(NBC) A Pentagon investigation finds the U.S. air attack on a Doctors Without Borders hospital in Afghanistan last October resulted from a deadly collection of human and technical errors. The investigation concluded that it was a tragedy that could have been prevented, but ultimately, not a war crime.
“They were attempting to do the right thing. Unfortunately, they, they made a wrong judgment in this particular case.” stated General Joseph Votel, the head of U.S. Central Command
From ground troops to an air gunship, mistakes and malfunctions turned an intended attack on a Taliban command post into the hospital massacre that killed 42 people.
Sixteen American service members received administrative or disciplinary action for their part in the attack.
President Obama apologized to Doctors Without Borders; victims’ families received cash.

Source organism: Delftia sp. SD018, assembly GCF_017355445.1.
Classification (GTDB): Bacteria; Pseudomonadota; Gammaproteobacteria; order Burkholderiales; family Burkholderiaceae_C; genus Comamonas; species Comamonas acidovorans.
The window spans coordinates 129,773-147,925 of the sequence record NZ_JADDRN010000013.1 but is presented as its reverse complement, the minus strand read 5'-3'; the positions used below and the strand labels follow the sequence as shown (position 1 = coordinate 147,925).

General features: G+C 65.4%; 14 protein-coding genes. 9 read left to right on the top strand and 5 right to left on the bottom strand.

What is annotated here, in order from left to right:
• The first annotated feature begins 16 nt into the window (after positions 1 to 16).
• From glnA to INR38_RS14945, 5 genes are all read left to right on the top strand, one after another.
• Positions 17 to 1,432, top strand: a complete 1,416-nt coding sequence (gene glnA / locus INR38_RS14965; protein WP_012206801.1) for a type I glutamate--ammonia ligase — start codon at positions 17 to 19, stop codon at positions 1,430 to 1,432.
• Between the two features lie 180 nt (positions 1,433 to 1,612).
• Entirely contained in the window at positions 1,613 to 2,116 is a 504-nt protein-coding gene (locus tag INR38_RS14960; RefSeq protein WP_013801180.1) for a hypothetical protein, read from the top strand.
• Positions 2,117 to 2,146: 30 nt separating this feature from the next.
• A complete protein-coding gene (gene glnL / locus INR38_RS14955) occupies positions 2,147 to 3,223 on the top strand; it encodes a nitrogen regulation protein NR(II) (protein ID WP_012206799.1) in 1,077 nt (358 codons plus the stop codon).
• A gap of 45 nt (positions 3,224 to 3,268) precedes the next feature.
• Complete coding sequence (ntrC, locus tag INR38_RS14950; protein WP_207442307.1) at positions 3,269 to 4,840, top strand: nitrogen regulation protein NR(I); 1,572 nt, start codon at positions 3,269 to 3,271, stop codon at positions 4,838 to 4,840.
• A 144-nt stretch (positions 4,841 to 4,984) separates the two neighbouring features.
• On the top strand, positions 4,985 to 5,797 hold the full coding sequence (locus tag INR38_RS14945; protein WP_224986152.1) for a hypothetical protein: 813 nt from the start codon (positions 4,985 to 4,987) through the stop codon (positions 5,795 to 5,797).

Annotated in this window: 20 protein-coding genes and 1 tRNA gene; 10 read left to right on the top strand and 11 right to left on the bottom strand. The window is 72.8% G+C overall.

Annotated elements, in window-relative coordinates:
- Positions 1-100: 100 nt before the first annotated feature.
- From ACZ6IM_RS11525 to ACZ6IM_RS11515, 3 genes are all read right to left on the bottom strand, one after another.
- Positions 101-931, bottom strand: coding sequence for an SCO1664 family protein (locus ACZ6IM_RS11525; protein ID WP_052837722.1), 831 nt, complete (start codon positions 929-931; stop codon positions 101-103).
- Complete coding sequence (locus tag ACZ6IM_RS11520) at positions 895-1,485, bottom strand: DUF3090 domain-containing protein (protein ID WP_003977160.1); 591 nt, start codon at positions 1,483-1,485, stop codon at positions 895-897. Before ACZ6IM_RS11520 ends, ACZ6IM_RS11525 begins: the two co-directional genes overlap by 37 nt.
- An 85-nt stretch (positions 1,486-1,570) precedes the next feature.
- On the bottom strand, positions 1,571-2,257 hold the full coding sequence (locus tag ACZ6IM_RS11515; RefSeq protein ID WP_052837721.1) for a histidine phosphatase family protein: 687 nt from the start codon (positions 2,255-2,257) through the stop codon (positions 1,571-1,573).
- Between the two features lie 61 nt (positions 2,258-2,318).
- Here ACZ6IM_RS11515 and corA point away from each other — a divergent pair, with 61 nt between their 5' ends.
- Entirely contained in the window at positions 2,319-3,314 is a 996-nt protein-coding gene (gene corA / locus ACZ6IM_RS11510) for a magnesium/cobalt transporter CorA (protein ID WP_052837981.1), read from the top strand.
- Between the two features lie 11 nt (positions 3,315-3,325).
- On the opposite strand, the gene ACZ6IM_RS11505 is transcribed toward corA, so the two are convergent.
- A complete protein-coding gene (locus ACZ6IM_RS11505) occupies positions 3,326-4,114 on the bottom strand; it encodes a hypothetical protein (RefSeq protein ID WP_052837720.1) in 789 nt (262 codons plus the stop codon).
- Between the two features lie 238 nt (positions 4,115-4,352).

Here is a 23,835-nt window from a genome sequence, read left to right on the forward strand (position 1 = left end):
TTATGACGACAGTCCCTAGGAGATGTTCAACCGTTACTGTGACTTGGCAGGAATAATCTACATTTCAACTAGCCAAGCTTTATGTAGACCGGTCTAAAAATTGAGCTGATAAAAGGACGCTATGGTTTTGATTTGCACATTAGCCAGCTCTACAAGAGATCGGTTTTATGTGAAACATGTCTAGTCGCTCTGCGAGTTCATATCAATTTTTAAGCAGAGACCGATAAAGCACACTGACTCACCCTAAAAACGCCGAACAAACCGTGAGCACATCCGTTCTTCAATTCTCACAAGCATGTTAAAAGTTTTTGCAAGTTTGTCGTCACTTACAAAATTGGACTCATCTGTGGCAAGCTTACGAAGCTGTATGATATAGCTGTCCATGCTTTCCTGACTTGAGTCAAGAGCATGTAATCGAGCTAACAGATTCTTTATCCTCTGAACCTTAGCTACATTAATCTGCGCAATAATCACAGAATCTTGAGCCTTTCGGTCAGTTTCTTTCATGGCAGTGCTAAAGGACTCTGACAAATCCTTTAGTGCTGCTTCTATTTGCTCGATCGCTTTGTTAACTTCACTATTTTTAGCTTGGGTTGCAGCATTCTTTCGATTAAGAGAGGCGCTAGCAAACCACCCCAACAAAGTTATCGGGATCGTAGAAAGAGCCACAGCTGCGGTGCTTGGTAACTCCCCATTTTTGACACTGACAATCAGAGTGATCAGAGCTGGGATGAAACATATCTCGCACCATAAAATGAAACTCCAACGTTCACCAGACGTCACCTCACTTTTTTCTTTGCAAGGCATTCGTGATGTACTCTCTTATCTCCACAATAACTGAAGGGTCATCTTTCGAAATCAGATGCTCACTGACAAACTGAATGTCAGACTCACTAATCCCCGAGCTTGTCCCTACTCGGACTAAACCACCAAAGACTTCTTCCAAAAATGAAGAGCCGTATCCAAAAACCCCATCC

“Three thousand dollars for wounded and six thousand dollars for those who were killed.” said General Votel
Doctors Without Borders says that’s not enough.
“Our request for an independent investigation has remained unanswered until today, and we think that’s still needed.” said Meinie Nicolai, President of Doctors Without Borders.
Will the military learn from this disaster? Retired U.S. Army Colonel Jack Jacobs says he hopes so.
“We all hope that this is the last incident like this we will ever see but as long as we rely on purely technological means to combat the enemy, the likelihood of this happening again is always there.” says Colonel Jacobs
A grim lesson learned, emerging from the fog of war.
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